Here is a set of maps to help you track the new variants.
What would new variants mean?
More-transmissible variants have the surface-level effect that any particular case of the new variant is more likely to infect you if you’re around it. But they have a longer-term effect that expands exponentially: they spread faster than the wild type, and over the course of time come to dominate the outbreak wherever they are present.
Once this happens, such a strain is more likely to run riot even with precautions in place that would control the main wild type.
This has already happened in the UK and Ireland, where transmissible variants have driven huge surges in COVID-19 cases and prompted stricter precautions. And according to the CDC, these variants are likely to form the controlling portion of the US caseload in March, an estimate which comes with considerable uncertainty because both their current prevalence and degree of selective advantage are not well bracketed. Some reports out of California suggest that the outbreak there may already be controlled by a new more transmissible strain.
More-severe variants cause more-serious illness where they are present, but unless they also come with a selective advantage, are unlikely to dominate the pandemic even if they emerged at this late hour.
Escape variants could be the worst of all, making reinfection more likely and decreasing the effectiveness of vaccines, thereby increasing the numbers of people who would have to be infected or vaccinated to reach herd immunity.
If such escape variants were strong enough, they could completely negate both convalescent immunity and current vaccines, and necessitate new vaccines in order to control them. In the worst, worst, worst-case scenario, this could mean that new strains of deadly coronaviruses would be circulating around the world on an ongoing basis for the foreseeable future, requiring new vaccines all the time. This would be similar to the vaccine situation with seasonal flus, but this nightmare scenario is considered less likely by many experts due to the lower mutational rate of coronaviruses compared to flu viruses.
What you can do to prep
If you’ve already been social distancing, staying home as much as possible, wearing masks, and disinfecting hands and surfaces… great, keep doing that! If you haven’t, now is the time to start.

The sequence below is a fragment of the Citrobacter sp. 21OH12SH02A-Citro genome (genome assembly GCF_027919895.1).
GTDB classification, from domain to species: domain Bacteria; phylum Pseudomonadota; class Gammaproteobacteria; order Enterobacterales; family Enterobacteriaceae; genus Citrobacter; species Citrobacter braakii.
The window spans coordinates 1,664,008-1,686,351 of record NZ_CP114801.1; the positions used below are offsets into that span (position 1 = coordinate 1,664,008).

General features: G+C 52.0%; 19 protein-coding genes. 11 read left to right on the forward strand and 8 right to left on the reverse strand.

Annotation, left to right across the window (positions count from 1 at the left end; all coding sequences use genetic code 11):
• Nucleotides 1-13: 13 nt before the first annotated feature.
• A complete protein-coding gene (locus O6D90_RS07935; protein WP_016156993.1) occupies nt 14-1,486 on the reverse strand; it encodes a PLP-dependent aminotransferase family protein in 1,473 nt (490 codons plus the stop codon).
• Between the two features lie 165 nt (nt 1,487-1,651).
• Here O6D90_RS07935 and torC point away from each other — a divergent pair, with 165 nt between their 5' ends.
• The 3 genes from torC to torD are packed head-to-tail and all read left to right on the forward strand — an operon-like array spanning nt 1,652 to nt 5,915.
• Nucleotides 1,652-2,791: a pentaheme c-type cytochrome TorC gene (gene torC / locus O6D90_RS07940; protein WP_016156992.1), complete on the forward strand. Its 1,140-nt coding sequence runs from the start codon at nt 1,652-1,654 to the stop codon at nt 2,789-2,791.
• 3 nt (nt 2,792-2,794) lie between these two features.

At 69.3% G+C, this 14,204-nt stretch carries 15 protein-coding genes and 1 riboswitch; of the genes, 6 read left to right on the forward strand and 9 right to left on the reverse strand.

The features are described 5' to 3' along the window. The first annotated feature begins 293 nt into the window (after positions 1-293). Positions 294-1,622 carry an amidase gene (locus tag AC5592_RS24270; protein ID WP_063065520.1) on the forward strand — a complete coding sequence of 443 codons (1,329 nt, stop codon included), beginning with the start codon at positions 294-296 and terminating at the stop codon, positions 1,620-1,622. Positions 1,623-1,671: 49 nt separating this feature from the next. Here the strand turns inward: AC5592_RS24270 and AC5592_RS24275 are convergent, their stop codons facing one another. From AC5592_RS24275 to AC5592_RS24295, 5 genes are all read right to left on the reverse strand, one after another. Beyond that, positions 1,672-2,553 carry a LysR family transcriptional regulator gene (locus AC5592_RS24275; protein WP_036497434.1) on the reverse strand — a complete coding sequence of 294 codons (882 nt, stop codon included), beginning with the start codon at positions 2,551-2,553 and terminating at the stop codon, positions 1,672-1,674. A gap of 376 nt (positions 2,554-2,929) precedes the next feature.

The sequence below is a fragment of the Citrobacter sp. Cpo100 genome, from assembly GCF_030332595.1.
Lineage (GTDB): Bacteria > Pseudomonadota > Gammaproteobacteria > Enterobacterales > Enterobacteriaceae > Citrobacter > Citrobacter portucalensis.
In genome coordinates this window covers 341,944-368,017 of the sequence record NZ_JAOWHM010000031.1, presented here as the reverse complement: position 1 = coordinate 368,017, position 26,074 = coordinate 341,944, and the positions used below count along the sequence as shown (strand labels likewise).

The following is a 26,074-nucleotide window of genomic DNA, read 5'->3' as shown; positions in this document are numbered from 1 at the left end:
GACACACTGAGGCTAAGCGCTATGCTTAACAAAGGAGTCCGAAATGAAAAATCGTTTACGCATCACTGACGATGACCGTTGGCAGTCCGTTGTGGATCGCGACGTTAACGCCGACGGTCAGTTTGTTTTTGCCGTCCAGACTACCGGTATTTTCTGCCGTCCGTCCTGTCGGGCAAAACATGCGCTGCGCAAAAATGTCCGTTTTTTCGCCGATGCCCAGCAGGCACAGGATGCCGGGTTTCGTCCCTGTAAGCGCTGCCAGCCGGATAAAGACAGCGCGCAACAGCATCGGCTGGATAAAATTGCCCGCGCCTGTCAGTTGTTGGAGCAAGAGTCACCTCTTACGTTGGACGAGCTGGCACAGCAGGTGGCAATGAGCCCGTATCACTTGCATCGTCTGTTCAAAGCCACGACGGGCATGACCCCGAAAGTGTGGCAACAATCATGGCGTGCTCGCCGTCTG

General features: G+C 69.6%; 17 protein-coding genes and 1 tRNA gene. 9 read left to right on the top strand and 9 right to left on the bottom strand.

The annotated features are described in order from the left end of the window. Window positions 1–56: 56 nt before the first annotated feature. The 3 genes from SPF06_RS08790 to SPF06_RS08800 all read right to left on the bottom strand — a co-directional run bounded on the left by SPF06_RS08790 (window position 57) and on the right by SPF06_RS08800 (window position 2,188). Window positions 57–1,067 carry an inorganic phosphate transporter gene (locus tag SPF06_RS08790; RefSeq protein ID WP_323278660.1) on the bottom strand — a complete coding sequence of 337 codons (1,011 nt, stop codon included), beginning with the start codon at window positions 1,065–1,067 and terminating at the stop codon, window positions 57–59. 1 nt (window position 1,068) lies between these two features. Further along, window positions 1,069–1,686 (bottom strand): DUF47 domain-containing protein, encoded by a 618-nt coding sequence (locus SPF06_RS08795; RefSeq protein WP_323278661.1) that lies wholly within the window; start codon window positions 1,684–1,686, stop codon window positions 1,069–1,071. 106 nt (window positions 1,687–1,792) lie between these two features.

In fact, you really should be doubling down on whatever you’ve been doing. If you’ve loosened up a bit over the past year, now is the time to tighten down again. If you’ve been wearing cloth masks, it’s time to upgrade to an N95 respirator. The German government is already requiring so-called “clinical masks,” and France is considering a similar rule. Austria and Bavaria both now require disposable respirators in public.
If you’re still shopping in stores, now is a good time to consider alternatives. Many large chains have adopted curbside pickup. Even when taking advantage of curbside service or drive-through windows, take precautions like masking, use of hand sanitizer, and disinfection of surfaces when possible.
- How to shop for groceries during COVID-19
- How to gas up without catching COVID-19 at the pump
- Getting takeout from a restaurant without catching COVID-19
It’s unknown if contaminated surfaces are a bigger threat with these new variants. While surface contamination has never been the primary concern with the main disease, doctors and scientists have never ruled them out as a vector. And with more-transmissible variants, surface contamination may be more of a risk and rise to the level of being more than an afterthought. Refer back to our previous articles on disinfecting surfaces:
- How to disinfect packages from COVID-19
- Fact-checking the CDC’s new guidance: you should still disinfect packages [Updated]
- When killing coronavirus on surfaces, thyme is on your side
- Review: Force of Nature’s DIY at-home disinfectant
- Best no-touch keychain tool
And most importantly, you should keep the possibility of worst-case scenarios in mind as you prepare yourself mentally, make decisions about your lifestyle, and plan your preps.
The relatively optimistic scenario where the United States gets control of the pandemic by Summer 2021 may still be the most likely scenario. But transmissible variants may make the spring a grimmer time than would otherwise seem likely, and escape variants may make the pandemic longer than we expect.
You may be in a strict lockdown this spring. You may not be back to normal by the end of the year. We can’t be sure how likely these things are to happen, but they are possible, and you shouldn’t behave as if they aren’t.